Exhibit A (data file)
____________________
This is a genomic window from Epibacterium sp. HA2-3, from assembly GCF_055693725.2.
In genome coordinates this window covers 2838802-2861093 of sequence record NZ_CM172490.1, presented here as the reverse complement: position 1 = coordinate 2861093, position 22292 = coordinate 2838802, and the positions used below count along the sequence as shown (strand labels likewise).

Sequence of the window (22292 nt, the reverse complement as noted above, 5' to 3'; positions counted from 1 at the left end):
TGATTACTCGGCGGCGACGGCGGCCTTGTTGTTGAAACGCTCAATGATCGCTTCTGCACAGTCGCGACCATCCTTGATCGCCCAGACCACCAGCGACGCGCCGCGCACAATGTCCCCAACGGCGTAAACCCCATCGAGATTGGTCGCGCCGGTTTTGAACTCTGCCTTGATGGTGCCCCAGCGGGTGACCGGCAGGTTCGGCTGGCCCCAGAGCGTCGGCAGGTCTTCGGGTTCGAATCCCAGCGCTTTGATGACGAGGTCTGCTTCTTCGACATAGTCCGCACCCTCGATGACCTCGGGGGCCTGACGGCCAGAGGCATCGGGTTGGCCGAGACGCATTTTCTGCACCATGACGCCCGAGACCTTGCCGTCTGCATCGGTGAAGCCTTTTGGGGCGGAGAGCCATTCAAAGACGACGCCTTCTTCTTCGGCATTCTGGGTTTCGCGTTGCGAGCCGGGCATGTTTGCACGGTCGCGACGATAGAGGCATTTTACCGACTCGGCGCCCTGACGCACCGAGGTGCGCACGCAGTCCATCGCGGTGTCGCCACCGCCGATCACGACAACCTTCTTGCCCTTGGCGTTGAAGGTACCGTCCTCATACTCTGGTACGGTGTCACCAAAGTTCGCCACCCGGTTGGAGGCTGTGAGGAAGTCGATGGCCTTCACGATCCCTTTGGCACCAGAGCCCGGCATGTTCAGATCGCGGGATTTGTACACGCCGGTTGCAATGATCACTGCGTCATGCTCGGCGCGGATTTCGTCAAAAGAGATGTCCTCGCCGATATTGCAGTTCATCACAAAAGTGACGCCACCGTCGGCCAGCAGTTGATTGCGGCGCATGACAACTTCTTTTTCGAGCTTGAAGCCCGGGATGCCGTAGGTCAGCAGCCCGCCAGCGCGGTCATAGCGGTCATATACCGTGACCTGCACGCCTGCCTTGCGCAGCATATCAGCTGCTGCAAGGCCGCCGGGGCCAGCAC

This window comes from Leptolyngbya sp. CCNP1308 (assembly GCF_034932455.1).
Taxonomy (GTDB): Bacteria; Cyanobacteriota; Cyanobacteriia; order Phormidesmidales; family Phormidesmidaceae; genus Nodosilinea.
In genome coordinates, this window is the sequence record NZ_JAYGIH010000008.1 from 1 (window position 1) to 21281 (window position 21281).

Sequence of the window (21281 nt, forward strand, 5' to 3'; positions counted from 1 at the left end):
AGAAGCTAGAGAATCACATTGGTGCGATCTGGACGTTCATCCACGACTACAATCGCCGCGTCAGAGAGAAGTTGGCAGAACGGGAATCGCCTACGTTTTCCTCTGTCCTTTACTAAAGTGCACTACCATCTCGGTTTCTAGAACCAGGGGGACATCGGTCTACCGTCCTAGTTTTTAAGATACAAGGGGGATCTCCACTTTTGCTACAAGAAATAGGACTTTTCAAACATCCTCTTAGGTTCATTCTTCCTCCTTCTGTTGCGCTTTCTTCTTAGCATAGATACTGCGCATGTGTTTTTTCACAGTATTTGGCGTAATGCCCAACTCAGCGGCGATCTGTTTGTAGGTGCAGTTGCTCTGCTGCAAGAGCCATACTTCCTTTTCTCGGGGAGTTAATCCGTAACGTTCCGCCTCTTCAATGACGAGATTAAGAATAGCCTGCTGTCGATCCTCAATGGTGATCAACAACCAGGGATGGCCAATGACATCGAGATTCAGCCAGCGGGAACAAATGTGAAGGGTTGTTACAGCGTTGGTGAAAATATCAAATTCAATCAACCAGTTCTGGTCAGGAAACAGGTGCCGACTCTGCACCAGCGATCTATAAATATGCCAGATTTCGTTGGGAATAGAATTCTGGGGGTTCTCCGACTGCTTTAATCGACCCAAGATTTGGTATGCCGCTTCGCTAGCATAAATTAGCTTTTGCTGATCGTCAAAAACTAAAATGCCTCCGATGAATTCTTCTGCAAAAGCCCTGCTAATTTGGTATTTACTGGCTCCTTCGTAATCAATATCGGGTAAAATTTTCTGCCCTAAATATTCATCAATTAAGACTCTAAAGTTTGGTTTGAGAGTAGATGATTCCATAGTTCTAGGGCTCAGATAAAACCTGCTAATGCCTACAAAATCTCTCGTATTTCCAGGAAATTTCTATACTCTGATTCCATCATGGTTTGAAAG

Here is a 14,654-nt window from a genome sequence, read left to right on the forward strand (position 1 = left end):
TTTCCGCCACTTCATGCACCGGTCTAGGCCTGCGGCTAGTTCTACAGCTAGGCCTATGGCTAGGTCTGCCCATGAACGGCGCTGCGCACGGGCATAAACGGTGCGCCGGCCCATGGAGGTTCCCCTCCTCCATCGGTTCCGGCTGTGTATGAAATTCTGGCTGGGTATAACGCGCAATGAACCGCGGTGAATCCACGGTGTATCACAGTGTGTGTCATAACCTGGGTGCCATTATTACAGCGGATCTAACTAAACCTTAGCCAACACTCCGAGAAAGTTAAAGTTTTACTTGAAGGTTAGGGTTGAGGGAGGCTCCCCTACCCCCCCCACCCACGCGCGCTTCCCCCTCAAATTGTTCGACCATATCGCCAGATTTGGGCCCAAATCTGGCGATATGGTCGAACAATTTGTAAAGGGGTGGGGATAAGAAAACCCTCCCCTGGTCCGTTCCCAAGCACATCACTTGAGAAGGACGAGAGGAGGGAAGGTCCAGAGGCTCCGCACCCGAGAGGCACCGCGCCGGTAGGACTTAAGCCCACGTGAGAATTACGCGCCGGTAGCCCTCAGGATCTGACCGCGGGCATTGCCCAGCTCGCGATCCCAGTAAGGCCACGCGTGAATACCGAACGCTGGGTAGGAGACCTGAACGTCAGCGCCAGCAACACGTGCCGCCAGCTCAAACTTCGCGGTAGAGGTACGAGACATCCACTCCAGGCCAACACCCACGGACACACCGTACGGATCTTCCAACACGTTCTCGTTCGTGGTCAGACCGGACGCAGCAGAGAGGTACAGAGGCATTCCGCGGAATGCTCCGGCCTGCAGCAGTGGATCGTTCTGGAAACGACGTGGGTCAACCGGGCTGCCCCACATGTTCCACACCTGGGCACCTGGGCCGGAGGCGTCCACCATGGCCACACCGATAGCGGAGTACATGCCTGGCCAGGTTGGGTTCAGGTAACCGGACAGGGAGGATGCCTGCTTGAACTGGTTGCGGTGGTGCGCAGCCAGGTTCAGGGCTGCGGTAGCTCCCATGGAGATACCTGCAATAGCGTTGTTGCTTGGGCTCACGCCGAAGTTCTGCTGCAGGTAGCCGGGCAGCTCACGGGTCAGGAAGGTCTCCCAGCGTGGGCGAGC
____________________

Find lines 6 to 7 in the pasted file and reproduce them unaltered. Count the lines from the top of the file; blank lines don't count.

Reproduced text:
Taxonomy (GTDB): Bacteria; Cyanobacteriota; Cyanobacteriia; order Phormidesmidales; family Phormidesmidaceae; genus Nodosilinea.
In genome coordinates, this window is the sequence record NZ_JAYGIH010000008.1 from 1 (window position 1) to 21281 (window position 21281).